Promise of Louisiana advanced manufacturing research tempered by COVID-19


Louisiana institutions found themselves at the forefront of a brave new world in advanced manufacturing after landing a five-year, $20 million award from the National Science Foundation earlier this summer.

The money will enable an LSU-led consortium dubbed the Louisiana Materials Design Alliance in the design of complex alloys and polymers specifically for 3D printing, otherwise known as additive manufacturing. Researchers at LSU and four other Louisiana institutions—Louisiana Tech University, Southern University, ULL and Tulane University—hope to use advanced machine learning to study the characteristics of novel materials and test how they react under pressure and heat during manufacturing.

Michael Khonsari, LSU professor and associate commissioner for research for the Louisiana Board of Regents, says LMDA’s work will respond to heightened demand for metal and plastic products that have fewer defects and a longer useful life.

The newly-minted team met virtually in August to plan their strategy, along with NSF members, external evaluators and facilitators. However, their enthusiasm was tempered somewhat by the prospect that COVID-19 could hinder their progress. “We defined deliverables, milestones and tasks,” Khonsari says. “We also outlined difference scenarios in regards to COVID-19—what if it remains the way it is now, gets better or worse.

“After all, this endeavor involves a considerable amount of coordination, laboratory experiments etc. What if we are unable to send students to the lab?”

Ultimately, LSU hopes to leverage investments it made in 3D printing five years ago following a previous NSF award. “That award enabled us to build the infrastructure that we needed, such as 3D printing facilities (at LSU) and the Institute for Micromanufacturing Facilities (at Louisiana Tech),” Khonsari says.

The newest grant will pay for the hiring of additional faculty, new technology and equipment, and serve to further strengthen ties with industry. ExxonMobil, Valero, Dow Chemical, Shell and others have sponsored engineering research the past. “We’ll have industry members on our advisory board,” he adds. “These are folks who are going to be involved in the educational aspects of this. For this particular project, they need to use the 3D printing facilities to show that the research works.”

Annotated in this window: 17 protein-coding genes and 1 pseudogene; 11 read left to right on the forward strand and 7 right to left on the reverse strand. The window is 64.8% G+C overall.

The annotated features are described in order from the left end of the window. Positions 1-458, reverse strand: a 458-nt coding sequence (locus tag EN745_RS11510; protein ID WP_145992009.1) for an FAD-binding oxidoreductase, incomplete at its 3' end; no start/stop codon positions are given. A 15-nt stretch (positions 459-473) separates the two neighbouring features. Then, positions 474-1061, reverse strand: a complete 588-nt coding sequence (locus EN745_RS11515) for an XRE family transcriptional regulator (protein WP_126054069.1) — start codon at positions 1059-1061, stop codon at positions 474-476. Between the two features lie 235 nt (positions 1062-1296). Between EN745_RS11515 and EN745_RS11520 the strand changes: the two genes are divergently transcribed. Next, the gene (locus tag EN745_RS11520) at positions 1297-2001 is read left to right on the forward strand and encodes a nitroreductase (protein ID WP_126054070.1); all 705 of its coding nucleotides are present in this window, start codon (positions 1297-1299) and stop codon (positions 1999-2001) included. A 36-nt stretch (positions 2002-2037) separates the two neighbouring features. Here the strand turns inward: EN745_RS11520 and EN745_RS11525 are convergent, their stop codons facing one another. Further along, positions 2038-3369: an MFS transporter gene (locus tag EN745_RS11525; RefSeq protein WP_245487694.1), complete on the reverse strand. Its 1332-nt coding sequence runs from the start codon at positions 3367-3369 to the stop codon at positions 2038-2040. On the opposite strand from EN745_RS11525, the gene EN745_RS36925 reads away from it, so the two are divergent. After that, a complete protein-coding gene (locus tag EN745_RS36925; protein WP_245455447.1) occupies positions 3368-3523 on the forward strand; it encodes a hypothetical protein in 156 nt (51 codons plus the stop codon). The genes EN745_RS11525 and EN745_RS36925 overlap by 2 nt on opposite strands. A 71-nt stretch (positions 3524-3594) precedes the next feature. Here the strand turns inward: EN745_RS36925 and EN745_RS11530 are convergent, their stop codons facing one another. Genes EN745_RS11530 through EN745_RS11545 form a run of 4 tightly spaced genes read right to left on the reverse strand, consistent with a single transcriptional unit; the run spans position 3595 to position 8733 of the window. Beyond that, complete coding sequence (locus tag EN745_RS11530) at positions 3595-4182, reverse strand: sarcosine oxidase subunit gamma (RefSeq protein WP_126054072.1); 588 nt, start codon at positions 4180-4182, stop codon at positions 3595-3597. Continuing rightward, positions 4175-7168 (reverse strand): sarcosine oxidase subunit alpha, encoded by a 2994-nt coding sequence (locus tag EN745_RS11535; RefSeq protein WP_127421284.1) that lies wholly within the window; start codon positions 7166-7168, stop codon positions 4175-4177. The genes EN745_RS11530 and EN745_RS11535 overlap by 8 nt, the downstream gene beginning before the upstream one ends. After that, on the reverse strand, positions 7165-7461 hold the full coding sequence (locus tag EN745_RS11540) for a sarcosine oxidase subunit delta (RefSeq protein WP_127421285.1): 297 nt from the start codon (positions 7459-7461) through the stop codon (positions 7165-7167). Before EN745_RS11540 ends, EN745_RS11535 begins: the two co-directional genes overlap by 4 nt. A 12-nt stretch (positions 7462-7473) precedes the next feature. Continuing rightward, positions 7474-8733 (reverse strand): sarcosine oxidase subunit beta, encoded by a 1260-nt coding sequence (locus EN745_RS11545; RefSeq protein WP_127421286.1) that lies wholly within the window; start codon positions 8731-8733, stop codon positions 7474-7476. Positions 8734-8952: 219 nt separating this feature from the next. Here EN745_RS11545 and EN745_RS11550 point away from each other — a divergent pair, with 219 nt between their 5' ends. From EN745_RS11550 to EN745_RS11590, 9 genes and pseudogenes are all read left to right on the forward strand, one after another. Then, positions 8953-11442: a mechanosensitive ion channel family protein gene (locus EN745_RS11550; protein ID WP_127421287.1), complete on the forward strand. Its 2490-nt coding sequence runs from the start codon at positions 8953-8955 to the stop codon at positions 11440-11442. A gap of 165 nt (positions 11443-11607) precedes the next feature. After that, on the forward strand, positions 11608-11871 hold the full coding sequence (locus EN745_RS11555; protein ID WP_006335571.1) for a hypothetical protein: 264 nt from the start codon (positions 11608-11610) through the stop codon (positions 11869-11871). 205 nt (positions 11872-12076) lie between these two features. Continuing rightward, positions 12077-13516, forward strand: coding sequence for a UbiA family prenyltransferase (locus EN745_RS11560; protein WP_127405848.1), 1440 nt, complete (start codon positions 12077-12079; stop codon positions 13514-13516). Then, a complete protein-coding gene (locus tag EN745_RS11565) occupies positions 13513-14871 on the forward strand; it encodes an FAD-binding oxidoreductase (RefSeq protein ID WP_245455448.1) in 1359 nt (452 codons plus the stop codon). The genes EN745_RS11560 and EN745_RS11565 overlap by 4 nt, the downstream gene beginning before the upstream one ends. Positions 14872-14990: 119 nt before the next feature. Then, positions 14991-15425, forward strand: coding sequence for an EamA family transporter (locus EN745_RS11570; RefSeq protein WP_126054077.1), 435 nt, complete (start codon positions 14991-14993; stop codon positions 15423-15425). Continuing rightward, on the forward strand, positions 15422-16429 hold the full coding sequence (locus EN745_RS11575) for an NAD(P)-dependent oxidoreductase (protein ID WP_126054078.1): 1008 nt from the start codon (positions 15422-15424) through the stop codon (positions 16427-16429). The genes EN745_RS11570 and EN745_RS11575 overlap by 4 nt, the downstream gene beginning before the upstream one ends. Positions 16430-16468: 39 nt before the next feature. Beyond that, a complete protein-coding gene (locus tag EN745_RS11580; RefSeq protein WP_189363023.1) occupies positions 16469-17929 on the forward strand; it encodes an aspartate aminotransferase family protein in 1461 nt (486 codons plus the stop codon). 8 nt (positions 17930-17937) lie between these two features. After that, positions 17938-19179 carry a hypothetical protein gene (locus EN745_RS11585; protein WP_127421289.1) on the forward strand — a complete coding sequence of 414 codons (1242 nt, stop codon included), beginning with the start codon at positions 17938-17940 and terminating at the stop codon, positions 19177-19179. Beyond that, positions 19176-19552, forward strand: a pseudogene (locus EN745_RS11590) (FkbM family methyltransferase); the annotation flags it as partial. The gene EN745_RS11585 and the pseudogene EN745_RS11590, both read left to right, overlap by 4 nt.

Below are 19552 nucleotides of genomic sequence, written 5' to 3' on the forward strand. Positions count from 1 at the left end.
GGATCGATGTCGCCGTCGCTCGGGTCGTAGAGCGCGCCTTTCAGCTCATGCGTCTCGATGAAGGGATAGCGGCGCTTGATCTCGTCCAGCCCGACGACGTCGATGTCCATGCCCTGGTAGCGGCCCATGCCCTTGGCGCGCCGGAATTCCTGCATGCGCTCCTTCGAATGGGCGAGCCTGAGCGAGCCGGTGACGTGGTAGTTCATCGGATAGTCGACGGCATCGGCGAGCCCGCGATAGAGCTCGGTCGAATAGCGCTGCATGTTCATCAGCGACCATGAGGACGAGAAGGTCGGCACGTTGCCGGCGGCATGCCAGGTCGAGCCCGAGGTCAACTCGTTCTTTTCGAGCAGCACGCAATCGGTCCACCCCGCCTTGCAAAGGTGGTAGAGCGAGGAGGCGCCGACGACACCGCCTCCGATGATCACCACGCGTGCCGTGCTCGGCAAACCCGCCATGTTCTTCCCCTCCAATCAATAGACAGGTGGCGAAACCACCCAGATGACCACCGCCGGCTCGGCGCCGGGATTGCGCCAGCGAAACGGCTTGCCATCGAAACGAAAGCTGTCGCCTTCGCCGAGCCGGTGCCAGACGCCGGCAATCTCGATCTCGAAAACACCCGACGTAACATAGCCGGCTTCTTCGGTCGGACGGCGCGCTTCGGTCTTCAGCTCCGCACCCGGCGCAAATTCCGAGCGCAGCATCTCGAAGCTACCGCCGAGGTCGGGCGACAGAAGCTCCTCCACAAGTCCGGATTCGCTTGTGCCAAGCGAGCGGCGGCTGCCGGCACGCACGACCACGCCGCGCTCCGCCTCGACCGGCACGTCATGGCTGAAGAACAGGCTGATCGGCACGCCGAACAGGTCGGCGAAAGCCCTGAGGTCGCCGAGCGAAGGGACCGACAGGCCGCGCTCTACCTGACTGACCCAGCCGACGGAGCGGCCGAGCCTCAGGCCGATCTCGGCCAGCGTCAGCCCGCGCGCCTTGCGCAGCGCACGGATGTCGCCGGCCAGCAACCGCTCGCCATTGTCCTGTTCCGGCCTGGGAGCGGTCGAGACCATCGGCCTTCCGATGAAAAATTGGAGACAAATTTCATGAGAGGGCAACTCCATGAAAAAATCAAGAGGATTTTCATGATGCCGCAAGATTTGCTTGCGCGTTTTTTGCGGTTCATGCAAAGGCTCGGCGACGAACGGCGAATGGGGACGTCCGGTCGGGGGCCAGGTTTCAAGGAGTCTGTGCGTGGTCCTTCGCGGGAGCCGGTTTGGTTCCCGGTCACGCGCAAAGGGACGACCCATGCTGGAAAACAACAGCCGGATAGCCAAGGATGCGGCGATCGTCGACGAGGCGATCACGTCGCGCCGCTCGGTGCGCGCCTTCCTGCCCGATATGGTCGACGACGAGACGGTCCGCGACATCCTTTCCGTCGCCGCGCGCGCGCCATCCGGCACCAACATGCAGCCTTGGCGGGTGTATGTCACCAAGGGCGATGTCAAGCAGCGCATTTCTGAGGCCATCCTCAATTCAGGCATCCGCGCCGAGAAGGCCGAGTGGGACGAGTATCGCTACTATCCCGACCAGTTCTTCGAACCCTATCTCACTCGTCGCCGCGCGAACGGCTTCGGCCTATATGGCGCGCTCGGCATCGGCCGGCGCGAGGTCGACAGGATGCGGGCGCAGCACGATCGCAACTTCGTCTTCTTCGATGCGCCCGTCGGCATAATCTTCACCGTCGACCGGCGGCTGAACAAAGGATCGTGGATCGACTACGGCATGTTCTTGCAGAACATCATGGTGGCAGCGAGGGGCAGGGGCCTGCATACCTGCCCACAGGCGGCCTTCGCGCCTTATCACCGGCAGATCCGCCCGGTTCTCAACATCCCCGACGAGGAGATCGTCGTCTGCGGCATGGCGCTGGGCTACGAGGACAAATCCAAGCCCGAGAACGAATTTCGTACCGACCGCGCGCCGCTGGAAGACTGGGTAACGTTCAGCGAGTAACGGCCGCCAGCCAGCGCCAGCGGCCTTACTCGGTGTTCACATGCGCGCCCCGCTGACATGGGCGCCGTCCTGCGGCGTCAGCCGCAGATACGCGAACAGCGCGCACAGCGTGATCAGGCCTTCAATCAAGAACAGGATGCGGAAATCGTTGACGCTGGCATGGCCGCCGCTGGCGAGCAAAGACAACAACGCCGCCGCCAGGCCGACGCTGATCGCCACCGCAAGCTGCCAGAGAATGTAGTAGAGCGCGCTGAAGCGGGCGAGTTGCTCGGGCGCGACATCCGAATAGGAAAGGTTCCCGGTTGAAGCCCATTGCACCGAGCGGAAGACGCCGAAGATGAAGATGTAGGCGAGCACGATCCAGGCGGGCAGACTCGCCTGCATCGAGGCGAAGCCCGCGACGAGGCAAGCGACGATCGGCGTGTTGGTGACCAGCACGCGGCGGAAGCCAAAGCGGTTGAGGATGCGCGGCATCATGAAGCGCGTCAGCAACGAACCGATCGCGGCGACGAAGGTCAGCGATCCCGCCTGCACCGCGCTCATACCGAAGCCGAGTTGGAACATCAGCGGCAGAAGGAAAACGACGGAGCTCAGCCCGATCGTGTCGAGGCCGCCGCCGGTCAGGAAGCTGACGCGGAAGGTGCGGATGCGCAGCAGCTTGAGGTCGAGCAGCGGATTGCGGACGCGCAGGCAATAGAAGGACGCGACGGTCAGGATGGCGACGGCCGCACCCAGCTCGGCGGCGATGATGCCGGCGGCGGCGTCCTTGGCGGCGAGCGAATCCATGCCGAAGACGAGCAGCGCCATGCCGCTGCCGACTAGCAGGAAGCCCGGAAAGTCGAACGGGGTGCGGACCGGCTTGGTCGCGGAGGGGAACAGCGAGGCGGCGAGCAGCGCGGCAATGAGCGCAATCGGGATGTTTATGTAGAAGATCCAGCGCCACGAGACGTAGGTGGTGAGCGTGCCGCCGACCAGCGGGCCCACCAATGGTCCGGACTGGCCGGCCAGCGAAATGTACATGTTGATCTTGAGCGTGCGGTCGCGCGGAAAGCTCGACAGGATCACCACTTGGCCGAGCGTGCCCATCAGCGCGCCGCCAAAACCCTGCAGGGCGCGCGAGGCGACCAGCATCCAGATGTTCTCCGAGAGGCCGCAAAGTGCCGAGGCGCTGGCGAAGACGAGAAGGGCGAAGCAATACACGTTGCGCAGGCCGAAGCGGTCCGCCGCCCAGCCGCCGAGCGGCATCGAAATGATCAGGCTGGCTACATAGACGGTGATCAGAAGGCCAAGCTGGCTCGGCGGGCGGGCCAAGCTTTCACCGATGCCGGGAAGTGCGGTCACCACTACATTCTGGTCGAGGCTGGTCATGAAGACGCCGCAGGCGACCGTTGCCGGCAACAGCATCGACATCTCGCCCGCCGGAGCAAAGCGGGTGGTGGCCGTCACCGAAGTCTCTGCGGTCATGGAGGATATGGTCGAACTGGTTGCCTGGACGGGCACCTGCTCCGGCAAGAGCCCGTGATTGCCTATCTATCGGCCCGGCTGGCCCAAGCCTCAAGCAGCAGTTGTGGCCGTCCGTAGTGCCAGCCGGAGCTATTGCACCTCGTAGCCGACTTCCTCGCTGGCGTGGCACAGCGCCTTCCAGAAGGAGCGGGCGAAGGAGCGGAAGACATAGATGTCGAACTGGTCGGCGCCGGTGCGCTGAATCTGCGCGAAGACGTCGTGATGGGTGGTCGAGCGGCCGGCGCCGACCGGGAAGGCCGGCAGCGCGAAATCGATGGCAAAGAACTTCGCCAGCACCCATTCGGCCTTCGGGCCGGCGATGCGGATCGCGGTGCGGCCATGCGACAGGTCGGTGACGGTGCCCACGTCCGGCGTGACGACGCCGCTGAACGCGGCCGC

While senior engineering students have performed research in additive manufacturing for years as part of senior design projects, they’ll now be enable to incorporate 3D printing into the process. Graduates will showcase their research to industry and a panel of industry members will review and approve designs to be created as a working prototype.

“This project is an excellent example of research addressing key knowledge gaps in an area of focus for the nation,” says Ann Stapleton, NSF’s Established Program to Stimulate Collaborative Research (EPSCoR) director, in a press release. “The team’s research on improved prediction of material performance in additive manufacturing will be fully integrated with coursework, testbed development and workforce development activities.

“The team will receive extensive feedback from key industry leaders,” she adds. “This project is a superb example of synergistic, interrelated research and educational activities that support a larger national scientific priority area.”

LAMDA institutions will expand the experimental resources within user facilities available to Louisiana institutions and industry. “The project’s dual emphasis on research and education ensures the broadest possible reach of the work, as we develop the knowledge needed by industry users as well as the talent needed to support widespread adoption,” says Kim Hunter Reed, commissioner of higher education.

In the process, they hope to lay the foundation for smart additive manufacturing process monitoring and create new knowledge linking complex materials structures to their mechanical and functional performance. The major outcomes of this project will be a materials design framework guided by machine learning, a framework to assess structural integrity, and a diverse and highly skilled STEM workforce for Louisiana.

“This will propel the state to a leadership role in additive manufacturing materials research and education,” Khonsari says, “and build a bridge between researchers developing materials and efficient manufacturing methods and small and large end-users in industry.”